The 6-6, 265-pound Bennett is coming off a career year in 2012, when he caught 55 passes for 626 yards and five touchdowns with the Giants.
"The thing about him is, he wants to be great," Cutler said. "He doesn't want to be (just) good. So every day he comes out here working. He's always asking us questions of what he can do better, how he can improve. He's a rare breed. He's able to block, he's able to run. He's got a really good feel in the passing game of zone (and) man. He's fun to work with. You don't find many guys like that around."
Bennett is indeed different, maybe even unusual, bordering on weird, which might be expected from someone who has nicknamed himself "The Black Unicorn." He described himself Tuesday as "creative."
"He says he's abstract," an amused Cutler said. "So take that for what it's worth. We've talked about it and I said, 'Some of your creativity, you've got to leave that in the locker room.' "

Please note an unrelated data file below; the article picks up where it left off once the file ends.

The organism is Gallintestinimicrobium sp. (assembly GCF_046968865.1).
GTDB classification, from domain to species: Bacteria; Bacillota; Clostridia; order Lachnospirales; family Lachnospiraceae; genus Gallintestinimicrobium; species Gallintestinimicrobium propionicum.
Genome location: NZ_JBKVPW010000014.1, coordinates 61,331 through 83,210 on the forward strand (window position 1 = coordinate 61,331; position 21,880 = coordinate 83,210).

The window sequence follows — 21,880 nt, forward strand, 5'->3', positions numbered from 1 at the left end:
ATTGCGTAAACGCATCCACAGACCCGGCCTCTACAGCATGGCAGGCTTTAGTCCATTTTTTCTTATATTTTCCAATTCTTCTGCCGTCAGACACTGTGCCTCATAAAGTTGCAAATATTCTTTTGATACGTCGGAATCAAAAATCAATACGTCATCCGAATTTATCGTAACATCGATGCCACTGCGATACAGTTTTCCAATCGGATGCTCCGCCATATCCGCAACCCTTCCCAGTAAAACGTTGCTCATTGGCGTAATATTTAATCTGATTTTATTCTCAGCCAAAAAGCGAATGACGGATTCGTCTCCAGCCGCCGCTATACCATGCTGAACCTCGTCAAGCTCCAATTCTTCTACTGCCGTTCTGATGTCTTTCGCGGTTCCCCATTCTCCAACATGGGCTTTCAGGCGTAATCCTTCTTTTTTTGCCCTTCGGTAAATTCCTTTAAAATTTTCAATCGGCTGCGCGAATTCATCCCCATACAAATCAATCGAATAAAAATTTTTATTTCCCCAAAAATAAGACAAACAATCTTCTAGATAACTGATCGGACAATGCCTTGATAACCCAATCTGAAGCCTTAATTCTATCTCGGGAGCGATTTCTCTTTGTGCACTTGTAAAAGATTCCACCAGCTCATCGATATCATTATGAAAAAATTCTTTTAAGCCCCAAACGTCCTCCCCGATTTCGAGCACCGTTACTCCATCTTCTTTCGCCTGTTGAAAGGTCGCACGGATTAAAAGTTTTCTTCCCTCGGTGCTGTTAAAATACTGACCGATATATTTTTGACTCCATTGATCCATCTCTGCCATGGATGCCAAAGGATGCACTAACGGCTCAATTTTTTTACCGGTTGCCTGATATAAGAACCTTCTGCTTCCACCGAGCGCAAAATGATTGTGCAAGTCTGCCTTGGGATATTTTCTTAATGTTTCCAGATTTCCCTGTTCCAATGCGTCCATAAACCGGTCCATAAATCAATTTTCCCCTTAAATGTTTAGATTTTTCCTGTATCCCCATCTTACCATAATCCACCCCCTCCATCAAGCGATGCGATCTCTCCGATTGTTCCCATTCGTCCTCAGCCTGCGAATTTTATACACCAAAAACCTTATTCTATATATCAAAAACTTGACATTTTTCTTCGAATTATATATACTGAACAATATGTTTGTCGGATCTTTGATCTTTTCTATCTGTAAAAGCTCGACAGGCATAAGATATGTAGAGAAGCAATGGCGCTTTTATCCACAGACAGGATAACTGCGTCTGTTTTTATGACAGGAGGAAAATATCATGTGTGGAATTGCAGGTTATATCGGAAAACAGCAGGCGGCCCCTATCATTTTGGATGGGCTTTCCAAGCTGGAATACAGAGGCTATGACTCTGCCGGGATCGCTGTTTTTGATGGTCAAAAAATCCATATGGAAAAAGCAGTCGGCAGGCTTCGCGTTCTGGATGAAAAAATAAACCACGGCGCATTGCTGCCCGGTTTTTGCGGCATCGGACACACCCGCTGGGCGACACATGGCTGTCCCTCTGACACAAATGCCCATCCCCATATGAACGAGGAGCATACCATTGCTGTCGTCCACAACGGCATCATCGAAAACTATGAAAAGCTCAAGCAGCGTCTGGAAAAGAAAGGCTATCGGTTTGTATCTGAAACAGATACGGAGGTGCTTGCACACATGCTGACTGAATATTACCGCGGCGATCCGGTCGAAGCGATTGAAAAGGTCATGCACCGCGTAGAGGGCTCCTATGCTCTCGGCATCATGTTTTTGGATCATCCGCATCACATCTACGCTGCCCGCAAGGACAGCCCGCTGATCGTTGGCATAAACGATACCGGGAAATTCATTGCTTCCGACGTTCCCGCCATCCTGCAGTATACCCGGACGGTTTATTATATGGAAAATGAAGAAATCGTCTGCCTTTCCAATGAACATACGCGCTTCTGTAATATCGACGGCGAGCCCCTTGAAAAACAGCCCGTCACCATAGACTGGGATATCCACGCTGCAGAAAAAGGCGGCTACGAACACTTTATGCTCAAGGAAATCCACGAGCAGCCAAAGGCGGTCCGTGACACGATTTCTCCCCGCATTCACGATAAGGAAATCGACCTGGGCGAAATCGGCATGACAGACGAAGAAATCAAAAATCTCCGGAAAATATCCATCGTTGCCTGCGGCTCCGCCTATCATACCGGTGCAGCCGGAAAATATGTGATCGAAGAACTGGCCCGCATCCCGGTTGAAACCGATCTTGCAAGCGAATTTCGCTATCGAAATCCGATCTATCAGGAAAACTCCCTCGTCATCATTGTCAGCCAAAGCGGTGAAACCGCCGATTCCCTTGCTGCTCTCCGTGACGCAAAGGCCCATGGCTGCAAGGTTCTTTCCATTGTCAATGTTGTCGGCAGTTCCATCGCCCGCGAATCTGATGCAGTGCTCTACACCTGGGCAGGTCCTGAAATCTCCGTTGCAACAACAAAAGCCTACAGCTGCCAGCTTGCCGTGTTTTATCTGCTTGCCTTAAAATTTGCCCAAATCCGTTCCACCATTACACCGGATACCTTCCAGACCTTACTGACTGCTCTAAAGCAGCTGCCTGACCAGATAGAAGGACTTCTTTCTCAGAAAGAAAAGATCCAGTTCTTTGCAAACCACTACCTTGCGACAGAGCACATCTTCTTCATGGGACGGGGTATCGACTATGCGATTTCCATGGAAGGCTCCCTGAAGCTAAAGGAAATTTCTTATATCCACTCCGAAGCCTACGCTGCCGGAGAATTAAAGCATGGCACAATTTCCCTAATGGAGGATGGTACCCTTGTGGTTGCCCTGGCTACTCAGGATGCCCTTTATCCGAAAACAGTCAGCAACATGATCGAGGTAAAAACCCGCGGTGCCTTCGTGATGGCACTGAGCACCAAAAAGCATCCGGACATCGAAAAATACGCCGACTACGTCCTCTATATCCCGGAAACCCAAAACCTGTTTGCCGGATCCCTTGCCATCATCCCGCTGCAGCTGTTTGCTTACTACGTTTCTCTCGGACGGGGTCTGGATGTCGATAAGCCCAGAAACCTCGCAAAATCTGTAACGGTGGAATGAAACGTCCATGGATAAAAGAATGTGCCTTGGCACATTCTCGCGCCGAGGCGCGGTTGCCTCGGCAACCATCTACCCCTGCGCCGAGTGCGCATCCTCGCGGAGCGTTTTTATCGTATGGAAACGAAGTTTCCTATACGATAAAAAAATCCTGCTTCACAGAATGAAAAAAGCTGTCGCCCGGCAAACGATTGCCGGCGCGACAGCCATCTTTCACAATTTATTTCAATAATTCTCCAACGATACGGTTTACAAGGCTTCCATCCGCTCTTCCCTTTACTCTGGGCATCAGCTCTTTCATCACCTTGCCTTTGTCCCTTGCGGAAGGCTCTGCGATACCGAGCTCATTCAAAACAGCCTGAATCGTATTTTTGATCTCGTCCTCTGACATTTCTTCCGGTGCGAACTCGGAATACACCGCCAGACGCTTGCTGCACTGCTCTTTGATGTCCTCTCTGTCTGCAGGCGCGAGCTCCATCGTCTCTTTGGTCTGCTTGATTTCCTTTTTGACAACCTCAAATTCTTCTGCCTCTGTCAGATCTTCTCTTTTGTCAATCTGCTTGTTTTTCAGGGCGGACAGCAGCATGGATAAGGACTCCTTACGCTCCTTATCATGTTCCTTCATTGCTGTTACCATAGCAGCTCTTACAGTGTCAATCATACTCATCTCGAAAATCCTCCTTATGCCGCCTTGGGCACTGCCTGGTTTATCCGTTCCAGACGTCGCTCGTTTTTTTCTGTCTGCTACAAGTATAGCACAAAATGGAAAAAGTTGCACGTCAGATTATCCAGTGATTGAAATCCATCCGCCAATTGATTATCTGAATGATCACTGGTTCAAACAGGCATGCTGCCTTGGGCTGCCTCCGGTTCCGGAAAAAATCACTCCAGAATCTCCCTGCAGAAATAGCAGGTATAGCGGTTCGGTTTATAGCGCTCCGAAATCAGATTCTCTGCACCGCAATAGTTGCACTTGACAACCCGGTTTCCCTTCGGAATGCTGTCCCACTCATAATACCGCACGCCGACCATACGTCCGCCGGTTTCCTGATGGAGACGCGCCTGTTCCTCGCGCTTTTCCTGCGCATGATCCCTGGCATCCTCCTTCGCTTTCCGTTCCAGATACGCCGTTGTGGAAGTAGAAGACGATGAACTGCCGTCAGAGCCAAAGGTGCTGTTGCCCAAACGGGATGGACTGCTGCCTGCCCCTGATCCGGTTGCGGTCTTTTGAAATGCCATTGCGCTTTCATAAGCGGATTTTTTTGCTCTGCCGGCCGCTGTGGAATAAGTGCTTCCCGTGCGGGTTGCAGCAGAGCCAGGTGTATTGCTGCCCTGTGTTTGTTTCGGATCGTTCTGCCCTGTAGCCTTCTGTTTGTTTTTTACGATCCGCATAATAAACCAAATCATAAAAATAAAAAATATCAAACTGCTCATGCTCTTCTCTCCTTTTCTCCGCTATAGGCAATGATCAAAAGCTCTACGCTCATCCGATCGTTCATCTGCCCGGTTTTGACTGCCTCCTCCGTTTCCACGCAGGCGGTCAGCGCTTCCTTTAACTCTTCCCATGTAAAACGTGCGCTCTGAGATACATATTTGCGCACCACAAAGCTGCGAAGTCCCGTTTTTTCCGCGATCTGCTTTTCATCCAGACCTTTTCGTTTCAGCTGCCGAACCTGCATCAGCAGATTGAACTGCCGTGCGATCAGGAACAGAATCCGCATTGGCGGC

Bennett's eccentricities will be tolerated and even embraced if he produces as he did last season.
"He brings a different humor, a different swagger to that offensive group," Cutler said. "He keeps things light, but he knows when it's time to work. It's good having him in meetings. He kind of breaks some of the monotony up, and out here, when things get a little bit stagnant, he's a tall guy and he's not afraid to use his voice, so it's good having him around."
New Bears defensive tackle Sedrick Ellis never has lived up to his 2008 draft status as the seventh overall pick, although he scratched the surface in his first three years with the Saints.
But the past two years, Ellis' production dipped, in part, he believes, because the Saints got away from the attacking style of defense they previously played.
Ellis, who will be 28 next month, had a career season in 2010 with 44 tackles and six sacks, both personal bests. But in the past two seasons combined, he had just a half-sack, even though he started 31 games and had 65 tackles.